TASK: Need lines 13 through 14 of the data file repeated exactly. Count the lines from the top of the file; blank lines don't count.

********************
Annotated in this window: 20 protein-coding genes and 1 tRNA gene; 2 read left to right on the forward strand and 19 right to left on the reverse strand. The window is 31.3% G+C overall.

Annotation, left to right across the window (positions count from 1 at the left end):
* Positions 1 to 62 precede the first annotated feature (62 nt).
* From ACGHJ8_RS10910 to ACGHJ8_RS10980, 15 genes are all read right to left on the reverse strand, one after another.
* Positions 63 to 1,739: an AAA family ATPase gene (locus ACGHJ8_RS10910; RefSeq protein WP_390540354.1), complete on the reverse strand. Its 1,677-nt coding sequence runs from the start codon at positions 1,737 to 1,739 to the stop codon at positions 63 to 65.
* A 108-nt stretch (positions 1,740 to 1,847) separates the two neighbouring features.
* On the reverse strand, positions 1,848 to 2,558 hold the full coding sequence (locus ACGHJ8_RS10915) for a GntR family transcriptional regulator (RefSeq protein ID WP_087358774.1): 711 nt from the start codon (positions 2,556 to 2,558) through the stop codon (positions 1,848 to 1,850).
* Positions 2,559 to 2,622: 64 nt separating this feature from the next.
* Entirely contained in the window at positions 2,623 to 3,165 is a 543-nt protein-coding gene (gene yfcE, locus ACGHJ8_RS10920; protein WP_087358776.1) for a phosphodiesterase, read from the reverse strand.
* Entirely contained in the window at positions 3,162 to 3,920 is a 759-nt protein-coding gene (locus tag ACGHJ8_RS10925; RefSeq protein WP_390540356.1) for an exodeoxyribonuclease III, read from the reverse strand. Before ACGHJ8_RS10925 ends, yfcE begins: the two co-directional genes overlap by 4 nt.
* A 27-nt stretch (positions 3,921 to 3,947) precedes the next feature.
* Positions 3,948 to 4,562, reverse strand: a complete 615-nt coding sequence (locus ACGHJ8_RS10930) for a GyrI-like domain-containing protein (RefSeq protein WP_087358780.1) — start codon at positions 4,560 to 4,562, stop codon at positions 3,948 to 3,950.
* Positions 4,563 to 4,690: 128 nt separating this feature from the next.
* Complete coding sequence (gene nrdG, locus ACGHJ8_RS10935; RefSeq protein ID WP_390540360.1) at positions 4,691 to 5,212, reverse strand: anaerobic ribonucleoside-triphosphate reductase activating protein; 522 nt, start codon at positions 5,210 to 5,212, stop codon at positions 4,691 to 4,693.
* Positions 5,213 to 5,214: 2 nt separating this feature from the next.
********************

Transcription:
* Positions 4,563 to 4,690: 128 nt separating this feature from the next.
* Complete coding sequence (gene nrdG, locus ACGHJ8_RS10935; RefSeq protein ID WP_390540360.1) at positions 4,691 to 5,212, reverse strand: anaerobic ribonucleoside-triphosphate reductase activating protein; 522 nt, start codon at positions 5,210 to 5,212, stop codon at positions 4,691 to 4,693.